Outline History Of The Whitgift Foundation

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1812 Although a newly appointed Schoolmaster was now once more taking in paying pupils, the old Schoolhouse was no longer required by him and it was handed over to the "National Society for Promoting the Education of the Poor", which established an elementary school there under a Master with no acedemic qualifications; this school was never controlled, supported or subsidised in any way by the Hospital of the Holy Trinity.
During the first half of the 19th century many attempts were made to revive the country's old grammar schools, largely without success. After the Charitable Trusts Act of 1853, an application was made in the Court of Chancery for sanction to introduce a scheme of reorganisation for the Hospital of the Holy Trinity. Such a scheme received the royal assent and the old corporation of Brethern and Sisters was dissolved; a Court of Governors, appointed by the Archbishop of Canterbury, was established in order to manage the Charity's affairs.
There was at this time a prospect of greatly increased income through development of some of the Hospital's estates, so that a considerable expansion, especially in the field of education, was proposed, although the eleemosynary side was to become a less important part. Two schools were to be established; a "Poor" or elementary School, and a "Commercial" or "Middle-class School. At this time the functioning of the original School was quite misunderstood.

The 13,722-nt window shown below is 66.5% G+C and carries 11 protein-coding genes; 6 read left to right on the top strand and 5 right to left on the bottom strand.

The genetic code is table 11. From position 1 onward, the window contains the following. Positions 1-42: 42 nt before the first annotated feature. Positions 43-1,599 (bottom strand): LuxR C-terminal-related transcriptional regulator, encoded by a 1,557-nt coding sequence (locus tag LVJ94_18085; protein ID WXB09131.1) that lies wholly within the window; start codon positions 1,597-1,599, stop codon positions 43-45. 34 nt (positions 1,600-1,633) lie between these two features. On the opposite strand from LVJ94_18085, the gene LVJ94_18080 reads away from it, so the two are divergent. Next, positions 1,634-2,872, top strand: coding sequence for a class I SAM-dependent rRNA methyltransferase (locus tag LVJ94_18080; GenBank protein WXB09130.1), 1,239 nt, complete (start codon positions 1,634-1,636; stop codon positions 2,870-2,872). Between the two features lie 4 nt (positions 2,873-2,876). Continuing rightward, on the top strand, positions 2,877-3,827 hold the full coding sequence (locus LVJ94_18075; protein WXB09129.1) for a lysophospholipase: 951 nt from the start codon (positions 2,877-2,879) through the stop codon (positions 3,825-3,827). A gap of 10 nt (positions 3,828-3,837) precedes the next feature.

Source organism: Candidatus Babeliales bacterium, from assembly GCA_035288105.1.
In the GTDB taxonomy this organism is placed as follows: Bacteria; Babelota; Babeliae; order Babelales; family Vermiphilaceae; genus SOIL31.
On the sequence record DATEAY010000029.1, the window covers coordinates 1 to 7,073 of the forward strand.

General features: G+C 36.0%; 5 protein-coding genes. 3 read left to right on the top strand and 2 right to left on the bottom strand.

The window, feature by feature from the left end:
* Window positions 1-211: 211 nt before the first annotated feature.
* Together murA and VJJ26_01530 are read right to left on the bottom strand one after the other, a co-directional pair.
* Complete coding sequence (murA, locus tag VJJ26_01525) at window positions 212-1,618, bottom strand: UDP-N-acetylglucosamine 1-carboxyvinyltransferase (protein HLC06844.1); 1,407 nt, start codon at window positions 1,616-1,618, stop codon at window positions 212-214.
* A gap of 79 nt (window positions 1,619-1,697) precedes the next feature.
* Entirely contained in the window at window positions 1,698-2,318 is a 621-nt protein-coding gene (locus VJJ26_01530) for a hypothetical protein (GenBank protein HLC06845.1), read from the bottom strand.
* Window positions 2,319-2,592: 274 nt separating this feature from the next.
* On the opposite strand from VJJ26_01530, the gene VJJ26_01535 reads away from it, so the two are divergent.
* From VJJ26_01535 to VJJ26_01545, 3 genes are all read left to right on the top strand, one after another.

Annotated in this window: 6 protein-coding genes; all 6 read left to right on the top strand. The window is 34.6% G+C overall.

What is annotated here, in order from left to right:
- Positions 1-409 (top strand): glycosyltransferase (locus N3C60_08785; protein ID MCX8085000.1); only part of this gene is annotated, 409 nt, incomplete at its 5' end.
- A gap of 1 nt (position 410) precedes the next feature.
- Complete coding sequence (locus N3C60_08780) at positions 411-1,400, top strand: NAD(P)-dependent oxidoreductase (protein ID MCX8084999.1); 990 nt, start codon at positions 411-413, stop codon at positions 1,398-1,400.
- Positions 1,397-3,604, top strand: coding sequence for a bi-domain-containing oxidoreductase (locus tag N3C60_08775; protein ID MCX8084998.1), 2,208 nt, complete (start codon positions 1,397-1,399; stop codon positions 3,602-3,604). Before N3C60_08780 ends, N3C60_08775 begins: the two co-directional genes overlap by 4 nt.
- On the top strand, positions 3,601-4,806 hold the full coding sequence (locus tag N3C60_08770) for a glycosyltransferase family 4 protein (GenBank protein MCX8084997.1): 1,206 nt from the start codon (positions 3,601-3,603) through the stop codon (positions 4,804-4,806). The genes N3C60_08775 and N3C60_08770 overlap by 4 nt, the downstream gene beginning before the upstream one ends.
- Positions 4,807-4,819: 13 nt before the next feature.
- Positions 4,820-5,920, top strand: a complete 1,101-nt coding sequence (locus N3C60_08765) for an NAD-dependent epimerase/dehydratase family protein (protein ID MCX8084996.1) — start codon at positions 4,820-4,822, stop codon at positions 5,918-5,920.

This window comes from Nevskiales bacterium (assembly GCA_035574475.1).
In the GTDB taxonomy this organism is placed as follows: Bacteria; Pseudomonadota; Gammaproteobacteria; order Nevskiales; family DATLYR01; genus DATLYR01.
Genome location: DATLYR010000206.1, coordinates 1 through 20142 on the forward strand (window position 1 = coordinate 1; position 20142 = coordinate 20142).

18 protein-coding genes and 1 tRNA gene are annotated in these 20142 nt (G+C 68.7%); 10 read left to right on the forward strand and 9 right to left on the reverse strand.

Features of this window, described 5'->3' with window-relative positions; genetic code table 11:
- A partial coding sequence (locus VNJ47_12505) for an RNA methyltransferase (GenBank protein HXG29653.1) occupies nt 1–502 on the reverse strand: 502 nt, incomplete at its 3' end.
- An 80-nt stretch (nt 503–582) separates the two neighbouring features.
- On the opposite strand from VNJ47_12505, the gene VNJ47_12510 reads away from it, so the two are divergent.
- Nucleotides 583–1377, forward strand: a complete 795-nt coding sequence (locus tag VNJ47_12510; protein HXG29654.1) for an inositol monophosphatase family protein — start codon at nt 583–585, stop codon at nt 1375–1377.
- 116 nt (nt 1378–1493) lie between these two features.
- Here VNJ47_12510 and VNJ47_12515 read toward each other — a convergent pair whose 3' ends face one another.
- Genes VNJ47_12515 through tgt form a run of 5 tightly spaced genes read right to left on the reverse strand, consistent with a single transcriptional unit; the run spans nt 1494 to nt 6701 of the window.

1858 With the limited funds available, it was possible only to begin with the Poor School, which was opened in January in Church Road. To this school came the boys from the "National" School that had been conducted in the old Schoolhouse since 1812, and which now closed down. Meanwhile the Schoolmaster continued for a while to teach the classics to a few fee-payers in the Schoolmaster's House.


Before the second school could be built, however, surplus revenue had to be accumulated to provide the capital for building, but whereas the National School had not been a charge on the funds, the new Poor School was now absorbing most of the revenue. Meanwhile, too, different local opinions were making themselves heard and these, together with the report of the Endowed Schools Commissioners, resulted in some change in plan in the purpose of the second school which, after a number of delays, was opened in North End in May, as Whitgift Middle-class School (to distinguish it from the Poor School), but known usually as Whitgift School. (In the 17th and 18th centuries the school had been known as the "Public or Free School in Croydon", but early in the 19th century the Society of Friends had established a school known as "Croydon School" in the town, and a private schoolmaster had set up a "Croydon Grammar School", so the Governors had recourse to the Founder's name for the title of the revived school.)
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